“I started a collective 11 years ago and have been dedicated to maquiladoras for 7 years. Women working in maquilas are kept in a cycle of debt and fear; I am trying to change that.”

In Aguascalientes, México, Sara is a labor organizer and activist; she and the women in her collective conducted a study over the course of five years that looked at how working in garment factories impacted women’s health. “We interviewed women during their lunch breaks and after work when they were running to catch the bus home. We found that factory owners don’t follow codes of conduct, limit their access to social security, and that they often don’t go to the doctor when they become sick. Doctors gave us short-term solutions and it wasn’t worth missing a day of work.”

“If a woman tried to report that she became sick as a result of her working in the factory, she would be fired and the factory owner would face no consequences.” Their main goal with this study was to convince the factories themselves to conduct their own studies on worker health every couple of years.

Sara wants to “de-normalize women’s pain and health issues in the industry.” Women working in the factories aren’t allowed any level of comfort. Sara says,

We would make pillows out of scraps because our chairs were so uncomfortable to sit in but our supervisors would throw them out while we were on our lunch breaks.

Photo: Sara, second from left, and fellow women makers met with the Remake team to talk about their work to de-normalize female oppression in fashion.

Sara also gave us some insight about how disorderly wages are for garment workers. “No one has responded to us about our questions regarding the payment system and why it is the way it is.” Sara and her team have asked workers, employers, and even brands about how a garment worker’s pay is determined. Lots of women take out loans from the factories they work at and the loan payment is taken out of their weekly salary along with interest which can be as high as 16% according to Sara. She also noted that promotions that promise more pay might end up hurting a worker.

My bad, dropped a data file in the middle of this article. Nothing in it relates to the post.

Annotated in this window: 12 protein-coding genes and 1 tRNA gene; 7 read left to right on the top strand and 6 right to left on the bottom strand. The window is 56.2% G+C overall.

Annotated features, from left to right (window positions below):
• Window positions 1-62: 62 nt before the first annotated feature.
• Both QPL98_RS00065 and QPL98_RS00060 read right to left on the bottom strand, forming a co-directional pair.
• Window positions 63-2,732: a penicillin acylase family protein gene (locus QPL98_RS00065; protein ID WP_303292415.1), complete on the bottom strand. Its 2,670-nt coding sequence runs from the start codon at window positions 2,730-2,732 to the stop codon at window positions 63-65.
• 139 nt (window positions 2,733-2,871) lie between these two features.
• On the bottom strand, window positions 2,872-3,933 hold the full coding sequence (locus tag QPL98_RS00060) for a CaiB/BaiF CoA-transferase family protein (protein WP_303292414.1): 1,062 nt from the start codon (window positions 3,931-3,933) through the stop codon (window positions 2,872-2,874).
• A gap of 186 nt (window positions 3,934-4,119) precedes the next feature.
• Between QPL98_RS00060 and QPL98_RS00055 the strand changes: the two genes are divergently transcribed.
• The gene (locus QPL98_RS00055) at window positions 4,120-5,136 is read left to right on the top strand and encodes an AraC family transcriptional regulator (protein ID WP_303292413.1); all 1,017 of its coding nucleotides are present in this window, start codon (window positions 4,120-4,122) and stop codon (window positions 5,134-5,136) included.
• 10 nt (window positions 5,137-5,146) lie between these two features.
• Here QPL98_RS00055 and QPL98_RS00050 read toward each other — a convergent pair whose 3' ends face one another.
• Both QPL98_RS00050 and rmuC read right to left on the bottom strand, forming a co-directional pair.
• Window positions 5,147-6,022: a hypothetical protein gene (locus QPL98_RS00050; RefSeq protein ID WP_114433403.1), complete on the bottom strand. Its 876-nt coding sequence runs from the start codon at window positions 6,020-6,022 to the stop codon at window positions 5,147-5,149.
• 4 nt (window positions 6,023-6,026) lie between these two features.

“As a worker becomes better at her job, she is taught new skills. Once the supervisors believe she has enough skills she may be promoted and promised higher wages but the time that it may take to learn the new job takes time away from production and she might end up with exactly the same wages as she did before she was promoted.” Sara told us that although brands are demanding more and more quantities of clothing and higher quality standards their pay hasn’t increased at all.

Women often take caffeine pills and energy drinks to keep up with all the work. Sometimes they experience an accelerated heart rate, overdose on caffeine, and can suffer cardiac arrest.

“We want to involve ourselves into politics publicly and bring awareness to the issues garment workers are facing in the maquilas in order to bring about change in this industry.”

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Photos: Remake

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